On July 1, 2016 Florida became the first state in the country to allow fully autonomous vehicles to be operated on public roads without the need for a driver behind the wheel. Under the law, codified in Florida Statue 316.003(2), an “Autonomous vehicle” is defined as:

“Any vehicle equipped with autonomous technology. The term “autonomous technology” means technology installed on a motor vehicle that has the capability to drive the vehicle on which the technology is installed without the active control or monitoring by a human operator. The term excludes a motor vehicle enabled with active safety systems or driver assistance systems, including, without limitation, a system to provide electronic blind spot assistance, crash avoidance, emergency braking, parking assistance, adaptive cruise control, lane keep assistance, lane departure warning, or traffic jam and queuing assistant, unless any such system alone or in combination with other systems enables the vehicle on which the technology is installed to drive without active control or monitoring by a human operator.”

Operation is allowed by Florida Statute 316.85 if the vehicle is equipped as stated above and “a person shall be deemed to be the operator of an autonomous vehicle operating in autonomous mode when the person causes the vehicle’s autonomous technology to engage, regardless of whether the person is physically present in the vehicle while the vehicle is operating in autonomous mode.”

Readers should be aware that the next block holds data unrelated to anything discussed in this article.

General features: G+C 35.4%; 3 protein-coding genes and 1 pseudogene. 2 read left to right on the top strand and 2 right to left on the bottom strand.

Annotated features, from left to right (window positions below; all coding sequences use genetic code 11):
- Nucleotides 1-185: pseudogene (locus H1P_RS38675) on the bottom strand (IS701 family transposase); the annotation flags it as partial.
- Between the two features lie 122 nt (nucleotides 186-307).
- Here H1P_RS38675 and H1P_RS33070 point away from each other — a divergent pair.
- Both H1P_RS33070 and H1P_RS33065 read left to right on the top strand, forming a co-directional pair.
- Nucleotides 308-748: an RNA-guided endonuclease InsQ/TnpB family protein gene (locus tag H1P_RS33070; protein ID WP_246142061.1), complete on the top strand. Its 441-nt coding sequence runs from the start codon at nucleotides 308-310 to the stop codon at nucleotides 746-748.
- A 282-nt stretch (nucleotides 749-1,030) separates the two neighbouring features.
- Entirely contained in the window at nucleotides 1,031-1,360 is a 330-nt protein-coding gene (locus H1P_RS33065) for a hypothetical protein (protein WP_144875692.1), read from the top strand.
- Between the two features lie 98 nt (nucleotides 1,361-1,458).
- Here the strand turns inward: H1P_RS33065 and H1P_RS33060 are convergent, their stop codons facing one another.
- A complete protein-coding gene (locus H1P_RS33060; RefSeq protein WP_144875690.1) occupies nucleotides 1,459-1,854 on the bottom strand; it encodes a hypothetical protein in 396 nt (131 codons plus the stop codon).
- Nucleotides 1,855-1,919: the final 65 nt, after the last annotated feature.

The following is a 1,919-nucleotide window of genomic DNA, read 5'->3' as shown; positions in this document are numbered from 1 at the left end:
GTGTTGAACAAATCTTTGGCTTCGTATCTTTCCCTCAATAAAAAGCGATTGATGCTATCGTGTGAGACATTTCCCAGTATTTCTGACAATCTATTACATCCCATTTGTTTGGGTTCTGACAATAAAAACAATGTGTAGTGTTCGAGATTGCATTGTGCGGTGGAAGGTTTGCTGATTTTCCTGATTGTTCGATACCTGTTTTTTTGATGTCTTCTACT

From a liability standpoint, this essentially means that even though the vehicle may be driving itself through the use of “technology” the person that “engaged” that technology is considered the driver. To do that the person operating the vehicle in autonomous mode must possess a valid driver license. That means you can’t put your children in the car and have it drive them around.

There are several requirements for a vehicle to meet the Autonomous criteria and those are codified in Florida Statute 319.145 which states:

(1) An autonomous vehicle registered in this state must continue to meet applicable federal standards and regulations for such motor vehicle. The vehicle must:

(a) Have a system to safely alert the operator if an autonomous technology failure is detected while the autonomous technology is engaged. When an alert is given, the system must:

1. Require the operator to take control of the autonomous vehicle; or

2. If the operator does not, or is not able to, take control of the autonomous vehicle, be capable of bringing the vehicle to a complete stop.

(b) Have a means, inside the vehicle, to visually indicate when the vehicle is operating in autonomous mode.

Anticipating that owners of older non-autonomous vehicles may want to modify their vehicles to become autonomous; the Florida Legislature built in a legal exemption from liability for the original vehicle manufacturer.

Under Florida Statute 316.86:

“The original manufacturer of a vehicle converted by a third party into an autonomous vehicle is not liable in, and shall have a defense to and be dismissed from, any legal action brought against the original manufacturer by any person injured due to an alleged vehicle defect caused by the conversion of the vehicle, or by equipment installed by the converter, unless the alleged defect was present in the vehicle as originally manufactured.”

That means if there is a crash or malfunction, recourse would be against the operator or the entity responsible for the conversion.

If you’ve been injured by an autonomous vehicle in Florida it’s very important to know your rights under the law. For a free consultation to determine if you have a case, give us a call today at (954) 913-CASE (2273) or visit us at www.CutlerRader.com.

 

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